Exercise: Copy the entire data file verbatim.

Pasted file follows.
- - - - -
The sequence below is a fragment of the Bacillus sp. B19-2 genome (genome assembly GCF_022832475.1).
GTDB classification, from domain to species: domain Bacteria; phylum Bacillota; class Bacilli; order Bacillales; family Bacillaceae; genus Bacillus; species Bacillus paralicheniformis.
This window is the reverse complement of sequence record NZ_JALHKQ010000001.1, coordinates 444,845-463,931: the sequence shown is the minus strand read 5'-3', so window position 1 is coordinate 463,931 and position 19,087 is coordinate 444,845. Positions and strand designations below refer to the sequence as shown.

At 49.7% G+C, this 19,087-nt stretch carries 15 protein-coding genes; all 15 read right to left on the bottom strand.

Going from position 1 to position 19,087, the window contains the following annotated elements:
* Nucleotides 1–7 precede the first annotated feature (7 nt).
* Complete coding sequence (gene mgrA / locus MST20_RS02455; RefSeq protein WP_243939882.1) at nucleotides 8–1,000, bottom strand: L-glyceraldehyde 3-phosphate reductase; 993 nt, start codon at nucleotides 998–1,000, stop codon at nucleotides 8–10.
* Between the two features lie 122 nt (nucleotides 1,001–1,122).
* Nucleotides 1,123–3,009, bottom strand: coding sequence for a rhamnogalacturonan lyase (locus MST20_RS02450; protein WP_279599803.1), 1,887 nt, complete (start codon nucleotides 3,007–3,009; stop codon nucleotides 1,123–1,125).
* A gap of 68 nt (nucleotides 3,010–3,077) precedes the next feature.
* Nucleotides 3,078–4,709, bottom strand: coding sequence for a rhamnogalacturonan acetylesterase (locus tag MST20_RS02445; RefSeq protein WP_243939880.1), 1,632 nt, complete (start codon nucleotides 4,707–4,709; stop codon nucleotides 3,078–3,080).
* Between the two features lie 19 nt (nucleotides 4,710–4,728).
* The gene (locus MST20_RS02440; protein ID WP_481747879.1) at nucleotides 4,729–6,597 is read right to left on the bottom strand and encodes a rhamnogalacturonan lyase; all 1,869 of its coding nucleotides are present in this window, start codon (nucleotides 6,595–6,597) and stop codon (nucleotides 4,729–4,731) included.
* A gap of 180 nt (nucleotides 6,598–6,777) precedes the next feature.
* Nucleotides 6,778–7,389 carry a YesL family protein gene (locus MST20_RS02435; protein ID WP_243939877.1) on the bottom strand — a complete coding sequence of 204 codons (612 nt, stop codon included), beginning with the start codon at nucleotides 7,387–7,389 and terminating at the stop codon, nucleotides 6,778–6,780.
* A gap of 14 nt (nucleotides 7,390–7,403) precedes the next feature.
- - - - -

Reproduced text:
The sequence below is a fragment of the Bacillus sp. B19-2 genome (genome assembly GCF_022832475.1).
GTDB classification, from domain to species: domain Bacteria; phylum Bacillota; class Bacilli; order Bacillales; family Bacillaceae; genus Bacillus; species Bacillus paralicheniformis.
This window is the reverse complement of sequence record NZ_JALHKQ010000001.1, coordinates 444,845-463,931: the sequence shown is the minus strand read 5'-3', so window position 1 is coordinate 463,931 and position 19,087 is coordinate 444,845. Positions and strand designations below refer to the sequence as shown.

At 49.7% G+C, this 19,087-nt stretch carries 15 protein-coding genes; all 15 read right to left on the bottom strand.

Going from position 1 to position 19,087, the window contains the following annotated elements:
* Nucleotides 1–7 precede the first annotated feature (7 nt).
* Complete coding sequence (gene mgrA / locus MST20_RS02455; RefSeq protein WP_243939882.1) at nucleotides 8–1,000, bottom strand: L-glyceraldehyde 3-phosphate reductase; 993 nt, start codon at nucleotides 998–1,000, stop codon at nucleotides 8–10.
* Between the two features lie 122 nt (nucleotides 1,001–1,122).
* Nucleotides 1,123–3,009, bottom strand: coding sequence for a rhamnogalacturonan lyase (locus MST20_RS02450; protein WP_279599803.1), 1,887 nt, complete (start codon nucleotides 3,007–3,009; stop codon nucleotides 1,123–1,125).
* A gap of 68 nt (nucleotides 3,010–3,077) precedes the next feature.
* Nucleotides 3,078–4,709, bottom strand: coding sequence for a rhamnogalacturonan acetylesterase (locus tag MST20_RS02445; RefSeq protein WP_243939880.1), 1,632 nt, complete (start codon nucleotides 4,707–4,709; stop codon nucleotides 3,078–3,080).
* Between the two features lie 19 nt (nucleotides 4,710–4,728).
* The gene (locus MST20_RS02440; protein ID WP_481747879.1) at nucleotides 4,729–6,597 is read right to left on the bottom strand and encodes a rhamnogalacturonan lyase; all 1,869 of its coding nucleotides are present in this window, start codon (nucleotides 6,595–6,597) and stop codon (nucleotides 4,729–4,731) included.
* A gap of 180 nt (nucleotides 6,598–6,777) precedes the next feature.
* Nucleotides 6,778–7,389 carry a YesL family protein gene (locus MST20_RS02435; protein ID WP_243939877.1) on the bottom strand — a complete coding sequence of 204 codons (612 nt, stop codon included), beginning with the start codon at nucleotides 7,387–7,389 and terminating at the stop codon, nucleotides 6,778–6,780.
* A gap of 14 nt (nucleotides 7,390–7,403) precedes the next feature.